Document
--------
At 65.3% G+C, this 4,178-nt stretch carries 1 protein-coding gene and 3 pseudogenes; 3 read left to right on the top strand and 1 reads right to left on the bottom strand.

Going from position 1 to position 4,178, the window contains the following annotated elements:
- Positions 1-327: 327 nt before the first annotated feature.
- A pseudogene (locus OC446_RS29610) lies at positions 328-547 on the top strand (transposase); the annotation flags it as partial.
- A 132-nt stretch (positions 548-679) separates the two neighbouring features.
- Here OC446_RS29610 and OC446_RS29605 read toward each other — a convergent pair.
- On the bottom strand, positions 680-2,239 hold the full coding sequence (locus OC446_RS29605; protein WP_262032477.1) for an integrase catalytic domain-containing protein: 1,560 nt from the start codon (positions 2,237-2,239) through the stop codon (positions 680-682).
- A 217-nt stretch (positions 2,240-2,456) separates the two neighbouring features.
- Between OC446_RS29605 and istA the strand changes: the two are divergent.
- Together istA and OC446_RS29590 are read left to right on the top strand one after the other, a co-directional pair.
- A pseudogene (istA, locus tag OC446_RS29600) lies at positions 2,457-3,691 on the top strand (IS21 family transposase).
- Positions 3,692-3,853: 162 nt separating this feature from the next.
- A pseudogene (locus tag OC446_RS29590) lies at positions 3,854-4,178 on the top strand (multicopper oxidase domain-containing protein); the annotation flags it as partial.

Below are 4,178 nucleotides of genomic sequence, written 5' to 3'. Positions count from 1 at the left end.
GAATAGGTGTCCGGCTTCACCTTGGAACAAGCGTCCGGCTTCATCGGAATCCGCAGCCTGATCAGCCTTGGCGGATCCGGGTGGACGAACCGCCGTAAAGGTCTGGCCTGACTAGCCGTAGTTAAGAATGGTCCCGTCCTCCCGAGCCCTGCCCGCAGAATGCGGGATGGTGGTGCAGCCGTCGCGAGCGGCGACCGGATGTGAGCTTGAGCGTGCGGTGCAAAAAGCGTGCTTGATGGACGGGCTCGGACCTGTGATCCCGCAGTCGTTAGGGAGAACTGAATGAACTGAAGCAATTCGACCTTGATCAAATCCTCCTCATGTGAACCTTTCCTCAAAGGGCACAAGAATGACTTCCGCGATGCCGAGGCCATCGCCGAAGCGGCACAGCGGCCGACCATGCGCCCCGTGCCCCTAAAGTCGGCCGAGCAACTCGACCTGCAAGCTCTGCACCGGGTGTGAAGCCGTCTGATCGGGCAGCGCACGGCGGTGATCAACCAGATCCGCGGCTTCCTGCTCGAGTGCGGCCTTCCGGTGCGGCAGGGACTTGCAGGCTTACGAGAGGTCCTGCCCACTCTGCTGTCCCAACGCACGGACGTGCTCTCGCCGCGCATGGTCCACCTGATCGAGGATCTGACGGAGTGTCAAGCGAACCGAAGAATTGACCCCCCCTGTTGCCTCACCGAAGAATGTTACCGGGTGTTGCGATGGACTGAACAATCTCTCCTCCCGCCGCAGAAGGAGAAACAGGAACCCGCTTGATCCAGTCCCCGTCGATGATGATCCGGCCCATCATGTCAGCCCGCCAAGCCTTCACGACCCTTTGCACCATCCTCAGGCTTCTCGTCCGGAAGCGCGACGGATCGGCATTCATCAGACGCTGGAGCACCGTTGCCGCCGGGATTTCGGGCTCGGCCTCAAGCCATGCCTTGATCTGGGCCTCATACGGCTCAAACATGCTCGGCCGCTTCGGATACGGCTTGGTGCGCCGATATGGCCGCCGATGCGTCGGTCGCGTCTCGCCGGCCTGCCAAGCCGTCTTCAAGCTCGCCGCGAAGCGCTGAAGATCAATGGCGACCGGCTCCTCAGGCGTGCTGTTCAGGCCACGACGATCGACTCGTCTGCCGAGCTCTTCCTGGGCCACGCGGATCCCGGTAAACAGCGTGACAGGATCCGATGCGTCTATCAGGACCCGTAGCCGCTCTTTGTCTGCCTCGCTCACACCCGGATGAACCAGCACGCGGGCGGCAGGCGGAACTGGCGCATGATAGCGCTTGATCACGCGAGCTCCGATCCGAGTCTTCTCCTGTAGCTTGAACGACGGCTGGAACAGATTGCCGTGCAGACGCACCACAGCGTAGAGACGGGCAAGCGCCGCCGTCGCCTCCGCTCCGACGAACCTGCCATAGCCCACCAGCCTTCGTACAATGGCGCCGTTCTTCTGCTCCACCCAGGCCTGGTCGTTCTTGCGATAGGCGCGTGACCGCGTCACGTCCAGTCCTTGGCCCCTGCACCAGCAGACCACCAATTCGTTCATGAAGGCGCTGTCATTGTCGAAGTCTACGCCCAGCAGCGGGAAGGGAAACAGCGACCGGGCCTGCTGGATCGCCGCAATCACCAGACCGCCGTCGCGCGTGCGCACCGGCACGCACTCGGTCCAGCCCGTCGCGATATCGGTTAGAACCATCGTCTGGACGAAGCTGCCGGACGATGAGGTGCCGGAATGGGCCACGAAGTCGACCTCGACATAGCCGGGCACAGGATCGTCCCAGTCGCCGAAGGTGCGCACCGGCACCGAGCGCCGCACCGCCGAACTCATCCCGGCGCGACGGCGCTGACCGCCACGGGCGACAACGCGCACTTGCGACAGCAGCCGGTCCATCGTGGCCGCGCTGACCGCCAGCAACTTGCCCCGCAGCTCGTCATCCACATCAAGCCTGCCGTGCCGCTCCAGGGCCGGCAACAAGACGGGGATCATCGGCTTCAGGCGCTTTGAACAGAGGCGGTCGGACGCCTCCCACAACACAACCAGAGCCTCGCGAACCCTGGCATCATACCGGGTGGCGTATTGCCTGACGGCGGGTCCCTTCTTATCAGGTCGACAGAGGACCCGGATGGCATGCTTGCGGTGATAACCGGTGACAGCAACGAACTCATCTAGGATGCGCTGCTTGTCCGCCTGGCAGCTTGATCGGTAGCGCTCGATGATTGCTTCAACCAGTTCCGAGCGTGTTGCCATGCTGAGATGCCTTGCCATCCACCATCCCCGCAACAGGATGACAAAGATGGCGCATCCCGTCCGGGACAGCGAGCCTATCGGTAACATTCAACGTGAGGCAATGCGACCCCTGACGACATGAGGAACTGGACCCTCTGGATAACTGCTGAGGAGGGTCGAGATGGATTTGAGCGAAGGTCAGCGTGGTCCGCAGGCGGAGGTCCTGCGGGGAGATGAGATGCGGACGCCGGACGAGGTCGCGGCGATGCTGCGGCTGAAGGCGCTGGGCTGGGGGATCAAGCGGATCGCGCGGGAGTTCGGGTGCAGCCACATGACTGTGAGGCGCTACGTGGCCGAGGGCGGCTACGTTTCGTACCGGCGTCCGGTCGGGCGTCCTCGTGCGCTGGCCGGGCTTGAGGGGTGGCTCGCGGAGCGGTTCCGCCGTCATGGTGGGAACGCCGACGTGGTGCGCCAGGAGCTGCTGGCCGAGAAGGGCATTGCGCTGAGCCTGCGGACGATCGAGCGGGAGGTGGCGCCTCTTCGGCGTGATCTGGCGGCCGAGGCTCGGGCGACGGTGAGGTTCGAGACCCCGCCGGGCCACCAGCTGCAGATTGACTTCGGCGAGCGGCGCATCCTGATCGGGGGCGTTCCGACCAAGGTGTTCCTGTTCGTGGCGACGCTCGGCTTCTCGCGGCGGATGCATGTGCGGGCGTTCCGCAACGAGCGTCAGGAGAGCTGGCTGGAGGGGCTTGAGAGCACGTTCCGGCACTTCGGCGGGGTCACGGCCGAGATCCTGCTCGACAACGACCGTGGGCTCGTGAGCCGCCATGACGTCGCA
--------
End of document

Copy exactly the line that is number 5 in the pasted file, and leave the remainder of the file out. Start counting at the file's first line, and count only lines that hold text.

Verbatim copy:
- A 132-nt stretch (positions 548-679) separates the two neighbouring features.